Abu Dhabi, UAEFriday 14 December 2018

Solving knife crime by educating the young is a wise move

A multi-pronged approach from parents and the public sector will create a law-abiding next generation

A traditional sword dance called the mzafin (confrontation) is performed in Ras Al Khaimah. Jaime Puebla / The National
A traditional sword dance called the mzafin (confrontation) is performed in Ras Al Khaimah. Jaime Puebla / The National

It is every parent's hope that their child will grow up knowing the difference between right and wrong. After the killing of a 16-year old boy in Ajman last week, the need to impress the senselessness of knife crime on the young has become even more pressing. There were approximately 450 violent crimes in the UAE last year; a relatively low figure on an international scale, but one victim is too many. That has been recognised by authorities, who are tackling the issue with a triple-pronged approach – via legislation, the judiciary and by encouraging parents to drive home the message to youngsters from the age of two.

Carrying blades and swords in public is legal, partly because of tradition. The number of people misappropriating them as weapons is thankfully low. However, the call from the Federal National Council to ban the carrying of knives or swords is to be welcomed. The proposed law being drafted by the Ministry of Interior and the Ministry of Justice will restrict accessibility and use of blades and keep a check on offenders when they are released from prison – but that is only part of the picture. Parents and teachers must play their part in teaching the young about the dangers and consequences of mishandling blades from an early age and take a lead in stamping it out in concert with the Government. Blade awareness is already being taught in schools through the Nibras programme. Abu Dhabi Judiciary Department has gone a step further by rewarding good behaviour. The groundwork has already been laid for dozens of Emiratis as young as 11 to be recruited to serve as good conduct ambassadors, tasked with teaching their peers about the law. The judiciary, which previously held a Child's Legal Knowledge Year, is pressing ahead with its goal of establishing a culture of social responsibility among the country’s youth by 2030.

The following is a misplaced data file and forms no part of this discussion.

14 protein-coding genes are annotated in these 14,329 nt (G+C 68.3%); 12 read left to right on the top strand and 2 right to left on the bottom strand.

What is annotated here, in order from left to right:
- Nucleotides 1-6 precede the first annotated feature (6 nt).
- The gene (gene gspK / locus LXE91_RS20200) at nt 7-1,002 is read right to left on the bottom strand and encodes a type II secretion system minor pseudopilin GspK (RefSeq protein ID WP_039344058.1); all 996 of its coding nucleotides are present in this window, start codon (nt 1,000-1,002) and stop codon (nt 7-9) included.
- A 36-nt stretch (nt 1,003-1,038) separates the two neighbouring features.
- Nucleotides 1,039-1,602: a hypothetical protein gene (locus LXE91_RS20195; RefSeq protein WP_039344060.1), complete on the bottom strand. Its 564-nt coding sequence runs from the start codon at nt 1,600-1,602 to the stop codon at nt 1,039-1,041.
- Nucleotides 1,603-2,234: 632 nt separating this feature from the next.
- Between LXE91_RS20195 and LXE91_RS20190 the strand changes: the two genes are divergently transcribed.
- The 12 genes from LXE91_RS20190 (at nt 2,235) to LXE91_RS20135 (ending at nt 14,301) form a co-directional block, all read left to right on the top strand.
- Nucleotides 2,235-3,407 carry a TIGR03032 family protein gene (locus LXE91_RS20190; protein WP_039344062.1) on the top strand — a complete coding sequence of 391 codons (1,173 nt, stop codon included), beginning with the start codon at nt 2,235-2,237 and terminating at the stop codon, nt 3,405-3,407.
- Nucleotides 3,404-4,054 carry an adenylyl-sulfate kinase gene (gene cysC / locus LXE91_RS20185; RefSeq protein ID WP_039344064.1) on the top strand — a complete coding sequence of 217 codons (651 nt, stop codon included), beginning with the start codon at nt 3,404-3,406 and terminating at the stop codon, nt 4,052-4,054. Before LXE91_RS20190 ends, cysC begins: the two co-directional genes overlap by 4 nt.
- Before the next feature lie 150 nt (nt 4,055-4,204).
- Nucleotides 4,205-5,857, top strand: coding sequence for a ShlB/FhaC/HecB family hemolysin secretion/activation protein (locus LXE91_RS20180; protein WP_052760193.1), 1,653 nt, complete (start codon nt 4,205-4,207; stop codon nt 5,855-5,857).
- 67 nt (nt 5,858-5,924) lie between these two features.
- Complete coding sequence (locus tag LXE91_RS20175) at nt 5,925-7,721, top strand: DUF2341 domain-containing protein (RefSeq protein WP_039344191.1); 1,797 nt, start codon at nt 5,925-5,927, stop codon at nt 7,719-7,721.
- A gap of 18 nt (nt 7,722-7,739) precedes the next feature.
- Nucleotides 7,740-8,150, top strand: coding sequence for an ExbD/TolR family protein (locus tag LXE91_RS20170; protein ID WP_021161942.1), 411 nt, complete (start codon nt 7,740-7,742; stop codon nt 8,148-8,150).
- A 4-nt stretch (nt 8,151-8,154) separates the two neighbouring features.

The draft law follows recent strides in the UAE’s judicial system, including a new one-day courts initiative in Abu Dhabi, which will streamline justice for minor cases. The fact the system can evolve and respond to issues as they arise is its great strength. Putting young people at the centre of its solution is a wise move. That is the key to creating a law-abiding population of the future, for whom the letter of the law has been instilled from birth from parents, school and the public sector.